But the truth is that Sullivan was also very, very lucky. Shortly after Sullivan tweeted out her now famous “#heblowsalot” tweet, the governor’s office complained to her high school administration and Sullivan was called into the principal’s office and ordered to write a demeaning apology letter. At this point, it was one high school senior versus the might and prestige of the Governor of Kansas and a school leader capable of undermining much of Sullivan’s academic future. Had this balance of power remained in place, it’s all but certain that Sullivan would have silently sacrificed her constitutional rights.
Thankfully, Sullivan’s story soon became a national news story, and the governor’s might soon had to contend with a national backlash. This ending, however, is exceedingly rare. On the day that Gov. Brownback apologized to Sullivan, thousands of women worked jobs that pay them a fraction of what their male colleagues earn for the same work. Many more workers will illegally be forced to work overtime for reduced or no pay. A person was probably fired because they are gay.
Few, if any, of these people will garner headlines. Left alone, many of them will be virtually powerless against the full might of a major corporation.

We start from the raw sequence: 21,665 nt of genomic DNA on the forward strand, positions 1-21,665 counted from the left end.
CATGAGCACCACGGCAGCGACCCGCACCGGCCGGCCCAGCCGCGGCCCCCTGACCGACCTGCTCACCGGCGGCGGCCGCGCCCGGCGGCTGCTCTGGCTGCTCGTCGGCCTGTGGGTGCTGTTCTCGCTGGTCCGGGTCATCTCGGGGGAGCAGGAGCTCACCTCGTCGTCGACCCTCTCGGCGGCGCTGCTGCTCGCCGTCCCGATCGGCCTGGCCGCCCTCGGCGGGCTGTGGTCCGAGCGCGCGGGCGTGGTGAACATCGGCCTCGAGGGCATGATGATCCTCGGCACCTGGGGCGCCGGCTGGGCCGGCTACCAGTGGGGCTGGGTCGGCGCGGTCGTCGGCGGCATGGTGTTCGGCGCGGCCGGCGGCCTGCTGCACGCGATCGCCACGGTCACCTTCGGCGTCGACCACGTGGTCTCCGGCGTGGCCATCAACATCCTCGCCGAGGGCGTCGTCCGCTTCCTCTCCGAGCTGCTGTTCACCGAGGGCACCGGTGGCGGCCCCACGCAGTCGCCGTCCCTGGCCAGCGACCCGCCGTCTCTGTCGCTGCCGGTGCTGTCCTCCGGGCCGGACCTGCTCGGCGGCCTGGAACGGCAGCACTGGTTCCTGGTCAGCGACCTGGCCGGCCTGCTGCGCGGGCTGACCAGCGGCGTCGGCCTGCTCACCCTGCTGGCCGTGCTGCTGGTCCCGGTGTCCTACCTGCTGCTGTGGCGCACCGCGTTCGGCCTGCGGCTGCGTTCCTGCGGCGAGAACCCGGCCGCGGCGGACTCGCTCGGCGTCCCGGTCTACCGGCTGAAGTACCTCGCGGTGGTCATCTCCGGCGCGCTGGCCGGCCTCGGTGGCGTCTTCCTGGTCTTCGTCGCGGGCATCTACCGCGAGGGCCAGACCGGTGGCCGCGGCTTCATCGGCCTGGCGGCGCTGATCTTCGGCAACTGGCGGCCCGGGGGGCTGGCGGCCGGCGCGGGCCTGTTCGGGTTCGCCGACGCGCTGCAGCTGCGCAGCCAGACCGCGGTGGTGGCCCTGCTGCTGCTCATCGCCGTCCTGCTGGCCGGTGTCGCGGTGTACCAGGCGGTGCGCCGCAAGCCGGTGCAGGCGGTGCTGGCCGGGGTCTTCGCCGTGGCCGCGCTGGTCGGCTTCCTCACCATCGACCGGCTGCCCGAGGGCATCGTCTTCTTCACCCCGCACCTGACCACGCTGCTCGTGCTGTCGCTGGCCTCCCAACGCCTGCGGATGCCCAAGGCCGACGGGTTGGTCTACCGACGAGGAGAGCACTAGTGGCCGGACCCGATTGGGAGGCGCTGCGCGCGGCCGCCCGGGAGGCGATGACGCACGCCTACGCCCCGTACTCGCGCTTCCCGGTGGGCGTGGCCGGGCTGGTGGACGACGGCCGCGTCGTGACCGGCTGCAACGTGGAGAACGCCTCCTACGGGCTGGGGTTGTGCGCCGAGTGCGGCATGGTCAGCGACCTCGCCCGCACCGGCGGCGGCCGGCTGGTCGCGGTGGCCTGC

Which is why the judicial vacancy crisis — a crisis born in large part from the Senate GOP’s unprecedented campaign of obstruction against President Obama’s nominees –
is a direct attack on the millions of Americans who could never hope to win this kind of standoff. On the day President Obama took office, 55 federal judgeships were vacant. Today, the number is 83 according to the Administrative Office of the US Courts. Each one of those vacancies means countless Americans waiting months or years for the only thing that can empower them to fight back against mighty corporations or an overreaching official — a court order enforcing their rights.
Yet, while curing the vacancy crisis is an essential step, more judges alone will not be enough. We also need better judges than the corporate-aligned group that currently dominate the federal bench. When the courts abdicate their own duties in favor of corporate-run arbitration, when they enable corporations to divide and conquer powerless consumers by eviscerating class actions, when they place oil interests above the law, allow corporations to buy and sell elections, or tell Lilly Ledbetter to go suck eggs, they force millions of Americans into the same position of utter powerless Emma Sullivan faced while she was being berated by her principal for exercising her constitutional rights.
Sullivan got lucky. Her story became a national outrage, and this spotlight shifted the balance of power in her favor. Most Americans will not be so fortunate. Their rights will rise or fall based on whether judges are willing to treat every American with the same regard they pay the most powerful corporations — and whether a judge will even be present to hear their case.